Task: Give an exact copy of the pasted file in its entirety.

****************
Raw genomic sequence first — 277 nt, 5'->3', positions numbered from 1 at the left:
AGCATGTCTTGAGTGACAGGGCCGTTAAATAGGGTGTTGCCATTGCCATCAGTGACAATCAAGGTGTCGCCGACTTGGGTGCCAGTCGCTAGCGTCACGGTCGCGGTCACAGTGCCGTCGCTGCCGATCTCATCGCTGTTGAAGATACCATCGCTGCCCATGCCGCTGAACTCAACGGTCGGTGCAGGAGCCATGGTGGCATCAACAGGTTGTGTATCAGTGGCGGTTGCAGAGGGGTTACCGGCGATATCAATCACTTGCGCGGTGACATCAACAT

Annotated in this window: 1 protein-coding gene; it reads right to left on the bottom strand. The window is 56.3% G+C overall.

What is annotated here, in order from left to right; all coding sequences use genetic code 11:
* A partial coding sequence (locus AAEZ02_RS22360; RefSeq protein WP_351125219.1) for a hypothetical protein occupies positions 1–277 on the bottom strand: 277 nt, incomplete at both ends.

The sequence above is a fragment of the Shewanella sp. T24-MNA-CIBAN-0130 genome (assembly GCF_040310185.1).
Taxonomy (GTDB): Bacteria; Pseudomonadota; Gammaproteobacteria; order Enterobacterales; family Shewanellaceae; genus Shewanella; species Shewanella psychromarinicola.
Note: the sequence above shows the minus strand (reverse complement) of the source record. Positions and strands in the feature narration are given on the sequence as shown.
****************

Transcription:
Raw genomic sequence first — 277 nt, 5'->3', positions numbered from 1 at the left:
AGCATGTCTTGAGTGACAGGGCCGTTAAATAGGGTGTTGCCATTGCCATCAGTGACAATCAAGGTGTCGCCGACTTGGGTGCCAGTCGCTAGCGTCACGGTCGCGGTCACAGTGCCGTCGCTGCCGATCTCATCGCTGTTGAAGATACCATCGCTGCCCATGCCGCTGAACTCAACGGTCGGTGCAGGAGCCATGGTGGCATCAACAGGTTGTGTATCAGTGGCGGTTGCAGAGGGGTTACCGGCGATATCAATCACTTGCGCGGTGACATCAACAT

Annotated in this window: 1 protein-coding gene; it reads right to left on the bottom strand. The window is 56.3% G+C overall.

What is annotated here, in order from left to right; all coding sequences use genetic code 11:
* A partial coding sequence (locus AAEZ02_RS22360; RefSeq protein WP_351125219.1) for a hypothetical protein occupies positions 1–277 on the bottom strand: 277 nt, incomplete at both ends.

The sequence above is a fragment of the Shewanella sp. T24-MNA-CIBAN-0130 genome (assembly GCF_040310185.1).
Taxonomy (GTDB): Bacteria; Pseudomonadota; Gammaproteobacteria; order Enterobacterales; family Shewanellaceae; genus Shewanella; species Shewanella psychromarinicola.
Note: the sequence above shows the minus strand (reverse complement) of the source record. Positions and strands in the feature narration are given on the sequence as shown.